Ditch the Diet
Written by Mike Gill
I can’t tell you how many times I hear people talking about carbs these days. I hear it in stores, in gyms, on the street, pretty much everywhere. The subject of their talk is always that carbs are bad; either that carbs are making them fat, or they are in the process of cutting out carbs, so they will feel better. In the short term, many people will feel better or even drop weight when they cut carbs (or protein, or fat). This does not mean that doing so is healthy.
As we’ve all heard by now, America has an obesity epidemic. We also have a dieting epidemic. It is estimated that 45 million Americans will go on a diet in any given year. Studies indicate that most of those people end up heavier for having tried that diet. This seems strange, but what tends to be the most common result of diets is that the person will lose some weight initially. This is true for any diet that juggles the ratios of carbohydrates, protein, and fat; all of those routes can be used to restrict calories and cause weight loss. The problem is by cutting out broad areas of nutrition, we neglect important nutrients and create an eating program that is not sustainable. For most that start any given diet, when they go off the diet they not only gain the weight back, they gain additional weight. So if you must diet, choose your diet carefully. Find something that is more than just a fad. Find something you can enjoy; something you can stick to as a change of lifestyle into the future.
As I mentioned earlier, carbs are the hot thing to demonize in our diets. Are they really the problem though? Is cutting carbs the answer to a healthier lifestyle? We spent much of the 70s and 80s demonizing fats as the cause of our growing obesity, often substituting sugar into our ready-made meals instead. Hindsight being 20/20, we now see that this was not the answer. In fact, our obesity rates have been out of control ever since. We also know that sugar is the biggest culprit in our weight gain. Sugar is a carb, of course. We have also come to find that glucose-rich, fiber-poor foods like white potatoes and bread cause an insulin spike, leading to weight gain and high blood sugar. White flour and potatoes are almost entirely carbs. Case closed, or are we making the same mistake we made with low-fat diets?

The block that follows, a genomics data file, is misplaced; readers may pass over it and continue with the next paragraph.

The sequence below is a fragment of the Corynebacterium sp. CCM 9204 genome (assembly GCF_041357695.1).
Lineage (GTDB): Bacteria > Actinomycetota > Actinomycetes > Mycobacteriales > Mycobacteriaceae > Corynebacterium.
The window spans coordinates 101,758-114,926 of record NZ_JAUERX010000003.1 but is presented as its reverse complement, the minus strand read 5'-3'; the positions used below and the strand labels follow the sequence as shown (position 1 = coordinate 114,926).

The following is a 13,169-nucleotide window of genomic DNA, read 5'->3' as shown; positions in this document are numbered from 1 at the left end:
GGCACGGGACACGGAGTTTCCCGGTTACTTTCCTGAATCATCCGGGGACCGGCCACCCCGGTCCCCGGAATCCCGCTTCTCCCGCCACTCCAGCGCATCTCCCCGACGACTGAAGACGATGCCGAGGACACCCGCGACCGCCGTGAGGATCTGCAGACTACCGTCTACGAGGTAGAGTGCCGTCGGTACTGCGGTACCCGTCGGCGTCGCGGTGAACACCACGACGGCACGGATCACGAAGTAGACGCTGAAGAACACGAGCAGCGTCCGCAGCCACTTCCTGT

What else changed in our diets during the low-fat craze? Processed foods were already on the rise, but the introduction of the microwave and the reality that cooking low fat meals were challenging for most Americans, caused a boom in pre-made foods. In order to turn natural foods into something that can sit on a shelf without spoiling, the chemistry of that food must be changed. Chemicals are added for stability, and to add the flavor that is lost in the refining process. The same is true for food that is canned or made to be palatable to the most taste buds possible. As much as 90% of what Americans spend on food is spent on processed foods (including restaurants and groceries which require little to no preparation).
I could spend pages breaking the down the specific things that are lost in processing, but right now I’ll keep it simple. For thousands of years humans subsisted on fruits, vegetables, nuts, seeds, legumes and meat from animals that lived in natural environments. Right now, this makes up less than 10% of our diet. If you’re looking for a way to improve your health, bumping this 10% as high as you are comfortably able is a good place to start. Cut as much sugar and flour as you are able from your diet and find a way to get at least a little bit of exercise every day. Many people would do well to cut dairy and/or wheat as well. Many others will respond well to additional exercise. Still, let your first steps be simple ones and allow change to come into your lifestyle, rather than diving into diets which are more likely to harm you than help you.
Michael Gill is a Clinical Nutritionist and Massage Therapist. He has a BS in Health Sciences and has been in the alternative health field for 13 years. He also has a black belt in Poekoelan . To find out more, check out his website: www.pdxthaimassage.com